Vietnamese Green Mango Salad with Shrimp (Goi Xoai)

5 from 19 votes

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Colorful, bright, and crunchy, this salad is a refreshing meal or a beautiful part of a Southeast Asian spread.

Vietnamese Green Mango Salad with Shrimp in brown serving bowl.

The slightly sour flavor and crunchy texture of green mango makes this Vietnamese Mango Salad with Shrimp (or Goi Xoai) recipe sing. The tangle of colorful ingredients, the blend of textures, and the energy of the dressing make it hard to stop eating. It’s no wonder salads of this type are so popular throughout Vietnam and Southeast Asia.

According to Binh Duong, in his book Simple Art of Vietnamese Cooking, co-authored with Marcia Keisel, the farther south you go in Vietnam, the more tropical it becomes, and the more salads, or goi, you can find. Vietnamese salads, on the whole, are made with ingredients chosen for their compatible flavors, texture, and colors for a pretty dynamic eating experience. The sauces or dressing are intended to enliven and brighten the ingredients.

In many parts of Vietnam green papaya is used in the salad instead of mango. The salad might then be called Goi Du Du.

This recipe was inspired by Andrea Nguyen’s mango salad recipe in her book, Vietnamese Food Any Day. It would be delicious served with Thai chicken thighs, Southeast Asian green beans with lemongrass, Vietnamese cucumber salad, and many other Asian-inspired dishes. This salad is perfect as a light entree or it can be part of a spread of Southeast Asian dishes.

Brown bowl filled with Vietnamese Green Mango Salad with Shrimp on table with napkin.

Vietnamese Green Mango Salad with Shrimp (Goi Xoai): Colorful,, bright, and crunchy, this salad is a refreshing meal or a beautiful part of a Southeast Asian spread.

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Choosing Mangos for Salad

You definitely want to use green or unripe mangos in the salad. Try to find hard mangos, which are best for this salad. The green part refers more to the skin of the mango, which — when unripe — is green, and turns orange as it ripens. The interior flesh of the mango will still be a pale orange, perhaps with a green tinge here and there. The flavor is mild, a bit sour, and there is a pronounced crunch.

You can find unripe mangos at many supermarkets (it’s nice when an unripe mango is what you want, rather than a frustration!). You can also look for them at specialty stores, Asian markets, and Caribbean grocery stores.

If your mango is a bit more on the ripe side, your salad will have a bit more juiciness and sweetness to it, which is also delicious but not the traditional flavor profile of this salad. Don’t use a fully ripe mango, however, as it will be too soft and too sweet. If you have a hard mango that is starting to soften, put it in the fridge until you are ready to make this salad. The cold will slow down the ripening process.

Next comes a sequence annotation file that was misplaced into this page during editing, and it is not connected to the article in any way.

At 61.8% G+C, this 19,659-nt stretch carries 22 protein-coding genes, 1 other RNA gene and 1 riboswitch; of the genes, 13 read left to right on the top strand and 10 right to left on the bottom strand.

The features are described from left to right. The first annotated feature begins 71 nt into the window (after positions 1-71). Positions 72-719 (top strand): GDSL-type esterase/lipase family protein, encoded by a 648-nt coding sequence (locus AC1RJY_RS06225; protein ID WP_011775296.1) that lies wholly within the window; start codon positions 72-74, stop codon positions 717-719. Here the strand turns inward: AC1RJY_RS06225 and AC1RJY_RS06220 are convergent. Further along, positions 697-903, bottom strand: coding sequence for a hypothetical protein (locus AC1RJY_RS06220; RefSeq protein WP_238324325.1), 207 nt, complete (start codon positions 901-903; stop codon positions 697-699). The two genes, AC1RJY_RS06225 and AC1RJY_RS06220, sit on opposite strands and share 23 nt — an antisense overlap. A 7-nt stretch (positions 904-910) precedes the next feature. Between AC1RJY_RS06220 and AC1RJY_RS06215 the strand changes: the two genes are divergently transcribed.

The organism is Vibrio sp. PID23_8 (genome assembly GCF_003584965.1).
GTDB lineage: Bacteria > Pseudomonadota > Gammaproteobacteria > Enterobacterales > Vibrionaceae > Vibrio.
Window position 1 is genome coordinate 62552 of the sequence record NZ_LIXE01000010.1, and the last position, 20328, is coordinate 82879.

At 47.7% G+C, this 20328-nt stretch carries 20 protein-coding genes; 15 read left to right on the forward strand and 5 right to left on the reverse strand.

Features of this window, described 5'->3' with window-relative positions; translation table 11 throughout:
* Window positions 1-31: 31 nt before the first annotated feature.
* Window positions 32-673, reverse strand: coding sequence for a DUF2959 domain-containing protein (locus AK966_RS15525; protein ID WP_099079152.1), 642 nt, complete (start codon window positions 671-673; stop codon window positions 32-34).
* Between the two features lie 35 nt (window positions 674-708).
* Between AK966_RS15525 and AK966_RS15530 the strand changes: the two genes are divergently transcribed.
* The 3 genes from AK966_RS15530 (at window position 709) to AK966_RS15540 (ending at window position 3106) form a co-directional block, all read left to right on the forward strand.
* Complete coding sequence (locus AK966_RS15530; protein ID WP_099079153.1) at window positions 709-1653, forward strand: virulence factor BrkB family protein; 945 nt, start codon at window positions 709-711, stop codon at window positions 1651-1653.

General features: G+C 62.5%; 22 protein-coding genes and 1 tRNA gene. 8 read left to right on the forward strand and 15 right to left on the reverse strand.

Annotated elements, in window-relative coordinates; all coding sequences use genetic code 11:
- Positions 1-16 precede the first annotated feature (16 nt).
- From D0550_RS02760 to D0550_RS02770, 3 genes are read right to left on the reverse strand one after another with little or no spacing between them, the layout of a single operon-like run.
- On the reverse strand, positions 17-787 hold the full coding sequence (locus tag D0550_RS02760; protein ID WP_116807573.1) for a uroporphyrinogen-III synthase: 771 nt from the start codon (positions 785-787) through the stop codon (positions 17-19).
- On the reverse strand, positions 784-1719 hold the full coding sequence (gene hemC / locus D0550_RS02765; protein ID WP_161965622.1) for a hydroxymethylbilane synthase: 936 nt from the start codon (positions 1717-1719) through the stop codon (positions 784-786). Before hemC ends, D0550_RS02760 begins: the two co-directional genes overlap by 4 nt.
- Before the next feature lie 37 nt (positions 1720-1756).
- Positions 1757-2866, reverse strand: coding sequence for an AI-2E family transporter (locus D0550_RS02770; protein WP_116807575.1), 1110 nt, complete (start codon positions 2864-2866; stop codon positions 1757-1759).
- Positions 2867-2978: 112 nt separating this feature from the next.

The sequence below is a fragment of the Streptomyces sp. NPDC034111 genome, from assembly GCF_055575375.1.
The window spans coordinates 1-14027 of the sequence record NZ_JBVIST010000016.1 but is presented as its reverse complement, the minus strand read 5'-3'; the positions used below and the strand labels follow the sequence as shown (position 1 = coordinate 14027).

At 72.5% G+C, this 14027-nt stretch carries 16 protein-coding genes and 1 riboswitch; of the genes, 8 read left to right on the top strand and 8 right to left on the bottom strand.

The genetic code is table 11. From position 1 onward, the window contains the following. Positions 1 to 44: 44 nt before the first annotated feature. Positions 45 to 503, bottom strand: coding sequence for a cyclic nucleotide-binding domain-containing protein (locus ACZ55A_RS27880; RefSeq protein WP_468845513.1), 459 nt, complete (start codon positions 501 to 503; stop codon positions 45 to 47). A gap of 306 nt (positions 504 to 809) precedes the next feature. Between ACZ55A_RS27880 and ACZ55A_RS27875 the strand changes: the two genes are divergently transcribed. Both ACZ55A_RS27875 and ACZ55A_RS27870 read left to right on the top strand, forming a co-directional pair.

Pile of mangos.

Cutting Mangos for Mango Salad

For this salad, you want to cut the mango into matchsticks, which allows it to mingle with all of the other ingredients, so there is a little burst of the unripe mango flavor in every bite. The fact that the mango is unripe and hard makes this easy to do — it’s pretty much impossible to cut a ripe mango into matchsticks, as the flesh is too soft.

The easiest way to cut a green mango into matchsticks is to first peel the mango with a vegetable peeler. Then, cut the flesh from the pit into large pieces. Slice the pieces into slices about 1/4- to 1/3-inch thick. Then slice those slabs crosswise into matchstick pieces.

Ingredients for Vietnamese Mango Salad with Shrimp

Mango, shrimp, jicama, cabbage, herbs, and other ingredients for salad.
  • Cabbage – I like napa cabbage best in this salad, but you can use any cabbage. Slice the cabbage very thinly so it tosses together easily with the other ingredients.
  • Jicama – This adds a clean, fresh crunch to the salad. Peel the jicama and cut it into thin matchsticks.
  • Green (unripe) mango – The central ingredient of the salad! See above for how to easily cut a green mango into matchsticks.
  • Onion – I love red onions in these Southeast Asian salads because they are usually such a festival of color that I want to add to the visual appeal in every way! Cut the onion in half, and thinly slice it into half moons.
  • Scallions – Another member of the onion (allium) family. Use both white and green parts, sliced on the diagonal. Slice up extra scallions for sprinkling over the finished salad.
  • Lime – One of the key elements of many Vietnamese dressings, here, the finely grated zest and juice of one large lime is included.
  • Rice vinegar – For another level of mild acidity. Use unseasoned rice vinegar if possible, but if you have seasoned, it’s okay to substitute for such a small amount.
  • Sugar – Just a bit to balance out all of the acidity in the dressing and the tartness of the unripe mango.
  • Fish sauce – Fish sauce is one of the quintessential flavors of Vietnamese cooking. It provides that salty umami flavor that makes the food so alluring.
  • Garlic – Use fresh, and make sure to finely mince the garlic so it blends into the dressing and the salad seamlessly.
  • Chili pepper – Use a thinly sliced Thai or serrano pepper. Traditionally, the seeds are left in, but that’s where most of the heat is held. If you prefer a less spicy salad, you may want to remove some or all of the seeds.